HIV/AIDS is still an ongoing issue among African Americans and Latinos. Although, it is no longer a death sentence, it is still a disease that carries stigma. The HEC committee is focused on providing educational resources in partnership with the Young Adult Committee, Social Justice Committee and Affiliate organizations across the United States. These resources include, providing free prevention resources, information relative to PEP and PrEP and much more
What Is HIV Stigma?
HIV stigma refers to irrational or negative attitudes, behaviors, and judgments towards people living with or at risk of HIV. It can negatively affect the health and well-being of people living with HIV by discouraging some individuals from learning their HIV status, accessing treatment, or staying in care. HIV stigma can also affect those at risk of HIV by discouraging them from seeking HIV prevention tools and testing, and from talking openly with their sex partners about safer sex options.
Populations disproportionately affected by HIV are also often affected by stigma due to, among other things, their gender, sexual orientation, gender identity, race/ethnicity, drug use, or sex work.
HIV stigma drives acts of discrimination in all sectors of society, including health care, education, the workplace, the justice system, families, and communities.
Breaking down HIV stigma is a critical part of ending the HIV epidemic.
What Is Internalized Stigma for People with HIV?
Internalized stigma is when a person with HIV experiences negative feelings or thoughts about themselves due to their HIV status. Almost 8 in 10 adults with HIV receiving HIV medical care in the United States report feeling internalized HIV-related stigma, according to a CDC study. Internalized stigma can lead to depression, isolation, and feelings of shame, and can affect individuals’ ability to stay adherent to their HIV medication. Read more about this and about how people with HIV can reduce internalized stigma.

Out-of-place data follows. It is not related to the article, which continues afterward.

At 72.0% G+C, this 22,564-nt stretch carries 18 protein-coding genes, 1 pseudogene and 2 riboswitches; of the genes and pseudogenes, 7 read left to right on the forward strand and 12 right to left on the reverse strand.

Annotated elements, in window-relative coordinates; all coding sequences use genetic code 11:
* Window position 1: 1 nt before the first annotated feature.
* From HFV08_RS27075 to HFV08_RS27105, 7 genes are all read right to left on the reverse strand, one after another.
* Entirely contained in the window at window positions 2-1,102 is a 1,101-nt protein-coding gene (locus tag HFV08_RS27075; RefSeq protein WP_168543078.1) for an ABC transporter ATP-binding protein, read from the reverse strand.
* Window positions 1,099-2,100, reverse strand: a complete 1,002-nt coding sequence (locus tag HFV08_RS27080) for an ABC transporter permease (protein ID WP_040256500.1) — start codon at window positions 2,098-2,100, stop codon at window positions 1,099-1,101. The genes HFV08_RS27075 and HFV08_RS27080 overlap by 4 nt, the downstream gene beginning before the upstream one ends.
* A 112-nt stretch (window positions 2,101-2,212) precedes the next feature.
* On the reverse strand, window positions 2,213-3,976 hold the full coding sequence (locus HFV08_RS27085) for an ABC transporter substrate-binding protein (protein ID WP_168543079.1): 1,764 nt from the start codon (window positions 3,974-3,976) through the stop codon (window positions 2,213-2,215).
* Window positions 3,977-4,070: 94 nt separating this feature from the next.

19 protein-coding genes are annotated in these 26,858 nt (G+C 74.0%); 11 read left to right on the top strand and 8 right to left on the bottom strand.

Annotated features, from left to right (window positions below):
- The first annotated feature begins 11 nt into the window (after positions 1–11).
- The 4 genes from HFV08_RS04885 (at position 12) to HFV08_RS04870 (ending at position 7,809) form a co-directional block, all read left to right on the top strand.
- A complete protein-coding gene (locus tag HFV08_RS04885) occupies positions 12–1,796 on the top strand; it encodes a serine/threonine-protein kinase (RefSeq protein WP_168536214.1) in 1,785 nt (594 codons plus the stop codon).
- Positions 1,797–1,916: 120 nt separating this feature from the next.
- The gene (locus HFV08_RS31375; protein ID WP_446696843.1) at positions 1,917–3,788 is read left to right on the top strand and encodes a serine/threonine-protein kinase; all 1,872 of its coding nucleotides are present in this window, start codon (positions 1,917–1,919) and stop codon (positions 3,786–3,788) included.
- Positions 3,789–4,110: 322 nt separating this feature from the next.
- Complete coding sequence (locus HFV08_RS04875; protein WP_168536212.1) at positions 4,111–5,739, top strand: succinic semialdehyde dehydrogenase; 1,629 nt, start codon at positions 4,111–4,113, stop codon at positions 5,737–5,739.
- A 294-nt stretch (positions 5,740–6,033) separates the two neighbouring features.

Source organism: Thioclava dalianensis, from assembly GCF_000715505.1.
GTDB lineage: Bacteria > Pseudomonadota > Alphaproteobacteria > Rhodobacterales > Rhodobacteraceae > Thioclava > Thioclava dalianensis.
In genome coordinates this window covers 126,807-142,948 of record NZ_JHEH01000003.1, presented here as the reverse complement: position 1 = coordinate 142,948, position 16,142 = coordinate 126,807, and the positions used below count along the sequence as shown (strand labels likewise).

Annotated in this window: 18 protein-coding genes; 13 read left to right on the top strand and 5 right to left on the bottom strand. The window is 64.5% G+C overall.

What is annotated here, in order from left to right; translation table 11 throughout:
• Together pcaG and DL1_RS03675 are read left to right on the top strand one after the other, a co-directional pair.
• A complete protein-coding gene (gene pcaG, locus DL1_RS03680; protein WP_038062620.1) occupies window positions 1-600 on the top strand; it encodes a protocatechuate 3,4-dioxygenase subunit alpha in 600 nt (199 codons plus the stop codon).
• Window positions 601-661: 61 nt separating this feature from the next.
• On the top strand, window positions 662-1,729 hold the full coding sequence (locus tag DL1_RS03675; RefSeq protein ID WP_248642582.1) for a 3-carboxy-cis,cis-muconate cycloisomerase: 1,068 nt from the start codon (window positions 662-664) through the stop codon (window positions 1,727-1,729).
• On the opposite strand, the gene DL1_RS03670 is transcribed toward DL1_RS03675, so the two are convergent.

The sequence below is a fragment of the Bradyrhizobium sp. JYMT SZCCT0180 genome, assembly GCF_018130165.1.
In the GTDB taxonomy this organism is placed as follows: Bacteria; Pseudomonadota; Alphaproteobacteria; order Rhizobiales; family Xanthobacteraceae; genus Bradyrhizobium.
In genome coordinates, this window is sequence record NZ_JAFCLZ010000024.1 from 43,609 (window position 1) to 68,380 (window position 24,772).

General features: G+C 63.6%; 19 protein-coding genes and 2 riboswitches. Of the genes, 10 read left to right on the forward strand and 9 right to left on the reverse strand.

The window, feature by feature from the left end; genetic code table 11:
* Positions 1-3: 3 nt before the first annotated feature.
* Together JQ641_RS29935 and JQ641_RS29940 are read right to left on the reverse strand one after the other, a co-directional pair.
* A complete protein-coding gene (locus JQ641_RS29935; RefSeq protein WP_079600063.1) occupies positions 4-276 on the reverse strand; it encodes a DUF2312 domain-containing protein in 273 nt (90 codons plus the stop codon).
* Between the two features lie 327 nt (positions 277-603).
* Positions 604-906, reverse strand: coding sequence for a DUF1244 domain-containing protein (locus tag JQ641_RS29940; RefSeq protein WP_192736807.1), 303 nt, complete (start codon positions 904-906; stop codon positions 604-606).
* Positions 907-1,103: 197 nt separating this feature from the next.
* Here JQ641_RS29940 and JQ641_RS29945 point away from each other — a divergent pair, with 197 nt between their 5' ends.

How Can I Stand Up to HIV-Related Stigma?
You can play an important role in reducing stigma and discrimination by offering support and speaking out to correct myths and stereotypes about HIV that you hear from others.
Learn which words have negative meanings for people at risk for or living with HIV and which are empowering. Be intentional when you choose your words and mindful of how they can affect those around you. Use CDC’s HIV Stigma Language Guide to learn how to talk about HIV in a way that is not stigmatizing.
Here are some other ideas for standing up to stigma:
- Get the facts. Read CDC’s fact sheet on HIV stigma.
- Get inspired. View the personal stories of people who are living healthily with HIV. Visit Positive Spin.
- Learn more. Check out CDC’s Stop HIV Stigma campaign, which highlights the role that each person plays in stopping HIV stigma and gives voice to people living with HIV, as well as their friends and family.
- Get involved. Give your time to HIV-related efforts.
Read about what federal agencies are doing to confront and reduce HIV-related stigma.